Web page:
A hallmark of the first two Early Modern Digital Agendas institutes was their method of moving up and down the meta-analytic register so that participants could think critically about the uses to which a particular tool, approach, or methodology might serve in terms of both their own projects and the larger aims of the field. Following the success of EMDA 2013 and EMDA 2015, the NEH's Office of Digital Humanities has generously funded a third Early Modern Digital Agendas institute for the summer of 2017.
This instantiation of EMDA moves beyond the survey phase of Digital Humanities, and even the broader “advanced topics” phase of topic development, to focus on one especially promising field: network analysis. Such an focus allows us to concentrate on the best practices for building and curating network analysis projects while ensuring that each participant comes away with their own understanding of how their project fits into broader developments, on the one hand, within the disciplinary field of early modern studies, and, on the other, within the larger ecosystem of Digital Humanities.
Please see this Dear Colleague Letter and the EMDA2017 Curriculum for further details.
Network analysis offers a meaningful and transferable way of responding to “big data” in the humanities. This two-week institute takes advantage of a growing expertise and interest in the field of Network Analysis and its scholarly applications for early modern scholars. The time is ripe to gather the leading practitioners in the field to assess the most effective tools and methods, to take advantage of increasingly rich data that has been structured and analyzed, and to think through the theoretical possibilities for doing so.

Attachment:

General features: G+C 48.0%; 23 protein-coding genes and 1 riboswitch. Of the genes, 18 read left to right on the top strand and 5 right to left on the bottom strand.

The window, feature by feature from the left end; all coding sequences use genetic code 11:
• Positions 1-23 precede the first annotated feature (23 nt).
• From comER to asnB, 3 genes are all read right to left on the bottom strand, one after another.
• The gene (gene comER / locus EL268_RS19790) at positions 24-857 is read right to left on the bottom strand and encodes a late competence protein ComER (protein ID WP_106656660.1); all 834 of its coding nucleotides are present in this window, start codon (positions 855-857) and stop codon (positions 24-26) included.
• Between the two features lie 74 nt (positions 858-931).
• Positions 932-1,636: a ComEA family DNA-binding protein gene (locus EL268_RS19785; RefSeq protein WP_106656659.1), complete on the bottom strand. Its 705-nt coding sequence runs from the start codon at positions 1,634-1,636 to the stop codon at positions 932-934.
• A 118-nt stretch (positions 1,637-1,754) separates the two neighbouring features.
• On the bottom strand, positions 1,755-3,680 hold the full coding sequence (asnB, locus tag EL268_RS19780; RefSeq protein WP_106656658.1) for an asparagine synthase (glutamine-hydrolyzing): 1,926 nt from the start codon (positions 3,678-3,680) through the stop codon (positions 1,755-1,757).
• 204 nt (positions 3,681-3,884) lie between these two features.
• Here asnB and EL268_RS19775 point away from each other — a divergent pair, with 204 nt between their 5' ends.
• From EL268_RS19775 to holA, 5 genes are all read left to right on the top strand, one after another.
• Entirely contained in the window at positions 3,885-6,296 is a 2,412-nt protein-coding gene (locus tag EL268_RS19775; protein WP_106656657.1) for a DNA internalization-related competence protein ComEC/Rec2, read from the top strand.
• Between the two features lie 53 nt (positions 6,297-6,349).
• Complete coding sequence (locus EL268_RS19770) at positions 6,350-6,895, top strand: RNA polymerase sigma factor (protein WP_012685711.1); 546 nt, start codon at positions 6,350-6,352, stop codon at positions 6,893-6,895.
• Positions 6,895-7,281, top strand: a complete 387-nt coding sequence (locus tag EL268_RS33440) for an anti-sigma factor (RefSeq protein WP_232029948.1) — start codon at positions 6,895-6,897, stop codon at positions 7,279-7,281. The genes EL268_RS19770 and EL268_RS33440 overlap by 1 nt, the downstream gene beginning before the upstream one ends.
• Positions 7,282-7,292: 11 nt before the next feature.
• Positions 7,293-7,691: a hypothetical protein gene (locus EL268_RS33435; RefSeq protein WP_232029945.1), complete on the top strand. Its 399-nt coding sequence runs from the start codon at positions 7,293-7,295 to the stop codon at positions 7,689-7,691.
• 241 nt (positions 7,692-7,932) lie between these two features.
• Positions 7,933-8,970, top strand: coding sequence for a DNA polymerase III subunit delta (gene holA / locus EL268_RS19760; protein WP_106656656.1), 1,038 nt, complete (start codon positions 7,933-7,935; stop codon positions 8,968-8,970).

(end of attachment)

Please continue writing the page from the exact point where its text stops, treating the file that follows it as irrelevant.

Under the co-direction of returning EMDA director Jonathan Hope and EMDA 2015 distinguished faculty member Ruth Ahnert, "Early Modern Digital Agendas: Network Analysis" (EMDA 2017) will bring together experts from the field of network analysis from 17-28 July 2017 to examine one of the most “quantitative turns” in early modern digital humanities. As before, participants will investigate tools developed by visiting faculty to manage, analyze, and visualize data in new ways. In this more focused exploration, however, dedicated “build sessions” will be interspersed to guide the participants’ experiential learning of the most advanced techniques available. As the curriculum (forthcoming) describes, these “build sessions” will guide participants through the process of selecting their source material, extracting data for network analysis, building and structuring their database, cleaning their data, visualizing and analyzing their data with off-the-shelf tools. This will precede teaching them how to write their own code to perform tailored network analysis. The two weeks will culminate in presentations by participants (either individually or in groups) in which they demonstrate the data sets and analyses they have built during the Institute, or respond to the ideas they have encountered in relation to their own future plans. In past iterations of EMDA, these presentations have been the highlights of the Institutes.
EMDA 2017 thus has the potential not only to shape the ways people are using Network Analysis methods and developing new network tools and projects, but also to determine the future trajectory of a field that we might term “cultural network analysis.” The application of computational methods from the fields of network science with aesthetic principles from the field of design technology gives us new ways to engage with some of the thorniest questions at the heart of early modern studies; they also allow us to pose questions impossible to even imagine before the age of digitization. This, however, is a field in its infancy: one that has yet to establish protocols, best practices, and even the language by which we invoke technical processes and methods. We have the opportunity during this institute to begin to reach some consensus on these issues. It promises, then, to be an important intervention within the discourses of both digital humanities and early modern scholars, not only for the participants and faculty, but for the whole scholarly community.
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